Home Medizin Seltene Genmutationen bei erblicher Alzheimer-Krankheit stören die Amyloidproduktion, wie eine Studie zeigt

Seltene Genmutationen bei erblicher Alzheimer-Krankheit stören die Amyloidproduktion, wie eine Studie zeigt

von NFI Redaktion

Research conducted by the University of Kansas on rare gene mutations that cause hereditary Alzheimer’s disease reveals that these mutations disrupt the production of a small sticky protein called amyloid.

Amyloid plaques, known to occur in the brain in Alzheimer’s disease, have long been considered responsible for the inexorable loss of neurons and cognitive decline. Using a model worm called C. elegans, commonly used in laboratories to study diseases at a molecular level, the research team concluded that the stalled process of amyloid production -; not the amyloid itself -; can lead to the loss of critical connections between nerve cells.

The research, led by Michael Wolfe, Mathias P. Mertes Professor of Medicinal Chemistry at KU, appears in the journal Cell Reports.

The research team focused on the rare inherited mutations, as these mutations occur in genes that encode proteins that produce amyloid.

„If we can understand what happens in this inherited form of the disease, where a single mutation can trigger it, that could be a clue to what is happening in all other cases.“


Michael Wolfe, Mathias P. Mertes Professor of Medicinal Chemistry at KU

These rare mutations are particularly devastating, as they result in the carrier developing Alzheimer’s at a middle age, and children of a mutation carrier have a 50% chance of inheriting the disease-causing mutation.

Wolfe stated that hereditary Alzheimer’s disease exhibits the same pathology, clinical presentation, and course of symptoms as the „common, typical variant“ of age-related Alzheimer’s disease.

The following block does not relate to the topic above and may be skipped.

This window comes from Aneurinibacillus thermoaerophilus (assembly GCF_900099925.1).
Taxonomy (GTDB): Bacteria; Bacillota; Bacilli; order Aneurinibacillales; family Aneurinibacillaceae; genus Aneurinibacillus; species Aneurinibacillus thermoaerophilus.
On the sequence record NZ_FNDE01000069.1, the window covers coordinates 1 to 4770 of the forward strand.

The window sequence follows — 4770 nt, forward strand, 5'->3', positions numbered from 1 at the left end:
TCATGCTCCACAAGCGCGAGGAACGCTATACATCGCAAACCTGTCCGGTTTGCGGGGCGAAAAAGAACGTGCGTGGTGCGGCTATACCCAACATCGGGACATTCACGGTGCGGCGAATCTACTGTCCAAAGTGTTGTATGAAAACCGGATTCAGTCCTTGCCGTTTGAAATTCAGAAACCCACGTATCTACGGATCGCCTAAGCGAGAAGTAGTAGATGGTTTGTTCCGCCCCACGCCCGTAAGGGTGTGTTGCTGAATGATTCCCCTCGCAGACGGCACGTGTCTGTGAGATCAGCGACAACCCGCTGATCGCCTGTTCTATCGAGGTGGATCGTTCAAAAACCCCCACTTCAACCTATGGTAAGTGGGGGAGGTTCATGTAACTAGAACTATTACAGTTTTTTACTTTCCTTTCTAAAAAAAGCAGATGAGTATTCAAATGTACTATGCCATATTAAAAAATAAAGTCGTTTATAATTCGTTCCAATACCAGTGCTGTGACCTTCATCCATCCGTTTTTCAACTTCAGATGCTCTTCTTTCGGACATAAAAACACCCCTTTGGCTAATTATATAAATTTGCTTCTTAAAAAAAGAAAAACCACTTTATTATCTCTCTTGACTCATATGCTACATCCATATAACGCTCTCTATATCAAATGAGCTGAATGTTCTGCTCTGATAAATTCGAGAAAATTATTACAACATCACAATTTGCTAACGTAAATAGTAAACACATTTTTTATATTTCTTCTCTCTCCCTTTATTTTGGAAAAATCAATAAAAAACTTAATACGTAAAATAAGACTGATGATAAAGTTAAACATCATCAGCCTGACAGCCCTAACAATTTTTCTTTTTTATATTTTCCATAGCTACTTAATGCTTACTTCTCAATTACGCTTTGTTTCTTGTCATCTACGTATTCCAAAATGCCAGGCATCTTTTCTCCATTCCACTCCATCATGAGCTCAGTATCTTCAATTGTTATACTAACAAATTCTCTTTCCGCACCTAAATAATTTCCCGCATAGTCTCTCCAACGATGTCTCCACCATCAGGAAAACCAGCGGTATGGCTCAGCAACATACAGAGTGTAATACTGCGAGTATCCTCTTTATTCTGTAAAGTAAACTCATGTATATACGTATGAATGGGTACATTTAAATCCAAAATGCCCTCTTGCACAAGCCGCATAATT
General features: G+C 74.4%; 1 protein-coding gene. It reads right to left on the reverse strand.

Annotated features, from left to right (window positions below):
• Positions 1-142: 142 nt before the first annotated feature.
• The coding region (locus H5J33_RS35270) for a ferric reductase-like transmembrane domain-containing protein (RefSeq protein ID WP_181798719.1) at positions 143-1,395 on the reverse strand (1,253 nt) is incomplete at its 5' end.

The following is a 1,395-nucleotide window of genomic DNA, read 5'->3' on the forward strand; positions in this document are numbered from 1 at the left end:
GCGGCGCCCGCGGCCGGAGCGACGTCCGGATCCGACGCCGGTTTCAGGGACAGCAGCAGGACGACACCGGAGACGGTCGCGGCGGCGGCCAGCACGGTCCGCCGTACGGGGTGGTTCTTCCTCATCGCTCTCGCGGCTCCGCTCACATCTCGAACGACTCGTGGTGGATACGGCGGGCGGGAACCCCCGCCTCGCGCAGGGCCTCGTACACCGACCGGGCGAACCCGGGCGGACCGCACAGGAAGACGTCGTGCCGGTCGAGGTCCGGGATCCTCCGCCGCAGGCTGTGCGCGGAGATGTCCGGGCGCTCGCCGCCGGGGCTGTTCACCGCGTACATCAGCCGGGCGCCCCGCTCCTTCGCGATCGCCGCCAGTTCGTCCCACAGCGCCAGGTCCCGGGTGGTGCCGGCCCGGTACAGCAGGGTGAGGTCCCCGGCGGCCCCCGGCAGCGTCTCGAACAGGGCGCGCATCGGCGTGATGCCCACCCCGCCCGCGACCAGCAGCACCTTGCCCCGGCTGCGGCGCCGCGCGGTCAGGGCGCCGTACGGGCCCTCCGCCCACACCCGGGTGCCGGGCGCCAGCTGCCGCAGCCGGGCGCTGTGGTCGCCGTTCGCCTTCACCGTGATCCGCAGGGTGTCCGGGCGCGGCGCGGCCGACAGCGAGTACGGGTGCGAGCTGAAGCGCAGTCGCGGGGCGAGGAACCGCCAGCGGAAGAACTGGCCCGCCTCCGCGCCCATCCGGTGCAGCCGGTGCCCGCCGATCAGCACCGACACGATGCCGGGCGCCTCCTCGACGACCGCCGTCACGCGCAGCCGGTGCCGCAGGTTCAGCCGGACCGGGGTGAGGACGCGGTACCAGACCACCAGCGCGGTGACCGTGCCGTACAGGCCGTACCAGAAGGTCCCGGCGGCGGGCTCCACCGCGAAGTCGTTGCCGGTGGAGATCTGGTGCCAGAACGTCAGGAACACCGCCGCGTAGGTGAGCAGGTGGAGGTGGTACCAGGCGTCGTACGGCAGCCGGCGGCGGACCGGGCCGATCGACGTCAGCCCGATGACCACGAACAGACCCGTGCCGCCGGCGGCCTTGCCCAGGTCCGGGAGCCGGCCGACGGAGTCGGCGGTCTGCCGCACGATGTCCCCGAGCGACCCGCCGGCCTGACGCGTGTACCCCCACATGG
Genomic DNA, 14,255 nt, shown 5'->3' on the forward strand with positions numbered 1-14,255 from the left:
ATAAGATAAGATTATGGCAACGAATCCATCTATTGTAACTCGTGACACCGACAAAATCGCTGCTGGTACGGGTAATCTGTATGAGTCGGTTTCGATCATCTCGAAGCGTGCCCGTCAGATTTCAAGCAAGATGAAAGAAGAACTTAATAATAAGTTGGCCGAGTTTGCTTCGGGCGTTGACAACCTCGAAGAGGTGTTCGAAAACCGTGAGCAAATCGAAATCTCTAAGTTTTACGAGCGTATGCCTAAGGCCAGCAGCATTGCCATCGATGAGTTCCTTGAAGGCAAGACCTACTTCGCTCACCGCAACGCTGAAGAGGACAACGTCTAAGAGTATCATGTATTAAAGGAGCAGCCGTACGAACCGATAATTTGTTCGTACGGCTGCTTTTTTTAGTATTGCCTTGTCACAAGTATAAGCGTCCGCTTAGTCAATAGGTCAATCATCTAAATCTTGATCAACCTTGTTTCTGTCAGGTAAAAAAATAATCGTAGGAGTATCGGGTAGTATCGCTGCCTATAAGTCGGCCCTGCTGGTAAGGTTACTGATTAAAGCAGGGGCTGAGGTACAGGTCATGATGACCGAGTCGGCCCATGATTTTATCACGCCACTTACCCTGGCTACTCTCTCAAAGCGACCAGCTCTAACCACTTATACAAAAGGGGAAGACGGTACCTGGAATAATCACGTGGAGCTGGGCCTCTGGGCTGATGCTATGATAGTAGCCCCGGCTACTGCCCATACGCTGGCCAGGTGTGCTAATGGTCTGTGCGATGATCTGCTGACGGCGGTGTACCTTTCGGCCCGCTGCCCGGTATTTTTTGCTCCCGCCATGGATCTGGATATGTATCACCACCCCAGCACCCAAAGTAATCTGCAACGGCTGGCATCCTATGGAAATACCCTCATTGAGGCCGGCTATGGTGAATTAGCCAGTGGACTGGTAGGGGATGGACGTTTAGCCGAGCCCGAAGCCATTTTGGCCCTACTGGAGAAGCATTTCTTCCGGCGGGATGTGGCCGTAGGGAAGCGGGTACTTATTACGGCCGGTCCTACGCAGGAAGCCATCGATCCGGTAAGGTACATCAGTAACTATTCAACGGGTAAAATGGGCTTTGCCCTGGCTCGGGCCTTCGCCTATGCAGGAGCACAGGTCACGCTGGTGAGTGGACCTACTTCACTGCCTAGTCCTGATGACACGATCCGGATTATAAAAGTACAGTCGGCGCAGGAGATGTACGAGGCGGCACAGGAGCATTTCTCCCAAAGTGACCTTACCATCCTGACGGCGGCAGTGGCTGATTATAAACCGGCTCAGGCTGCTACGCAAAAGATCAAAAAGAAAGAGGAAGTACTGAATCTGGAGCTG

„You see the same amyloid plaques in the inherited disease,“ he said. „We believe that these inherited mutations, though rare, are the key to the processes in the entire Alzheimer’s disease.“

Wolfe, who earned his Ph.D. at KU and returned to the university seven years ago for collaborative research opportunities, teamed up with Brian Ackley, Associate Professor of Molecular Biology at KU, whose lab specializes in research using the model worm C. elegans. The research team also included other KU staff as well as researchers in Beijing, China, and at Harvard Medical School.

Co-authors from the Department of Medicinal Chemistry at KU were Sujan Devkota, Vaishnavi Nagarajan, Arshad Noorani, and Sanjay Bhattarai; co-authors from the Department of Molecular Biosciences at KU were Ackley and Yinglong Miao; and co-authors from the Center for Computational Biology at KU were Hung Do and Anita Saraf. Additional co-authors from KU included Caitlin Overmeyer from the Graduate Program in Neurosciences and Justin Douglas from the Nuclear Magnetic Resonance Core Lab at KU. The KU personnel collaborated with Rui Zhou from Tsinghua University in Beijing and Masato Maesako from Harvard Medical School.

Wolfe said the discovery could pave the way for new approaches to Alzheimer’s therapy, and he hopes that other researchers and drug developers will pay close attention to his team’s findings.

„Our results suggest that a stimulator of the amyloid-producing enzyme is needed to restart blocked processes and address both issues: removing blocked protein complexes leading to the degeneration of nerve cell connections, and producing soluble forms of amyloid. This approach could address both contributing factors simultaneously.“

Source:

Journal reference:

Devkota, S., et al. (2024). Familial Alzheimer Mutations Stabilize Synaptotoxic γ-Secretase Substrate Complexes. Cell Reports. doi.org/10.1016/j.celrep.2024.113761.

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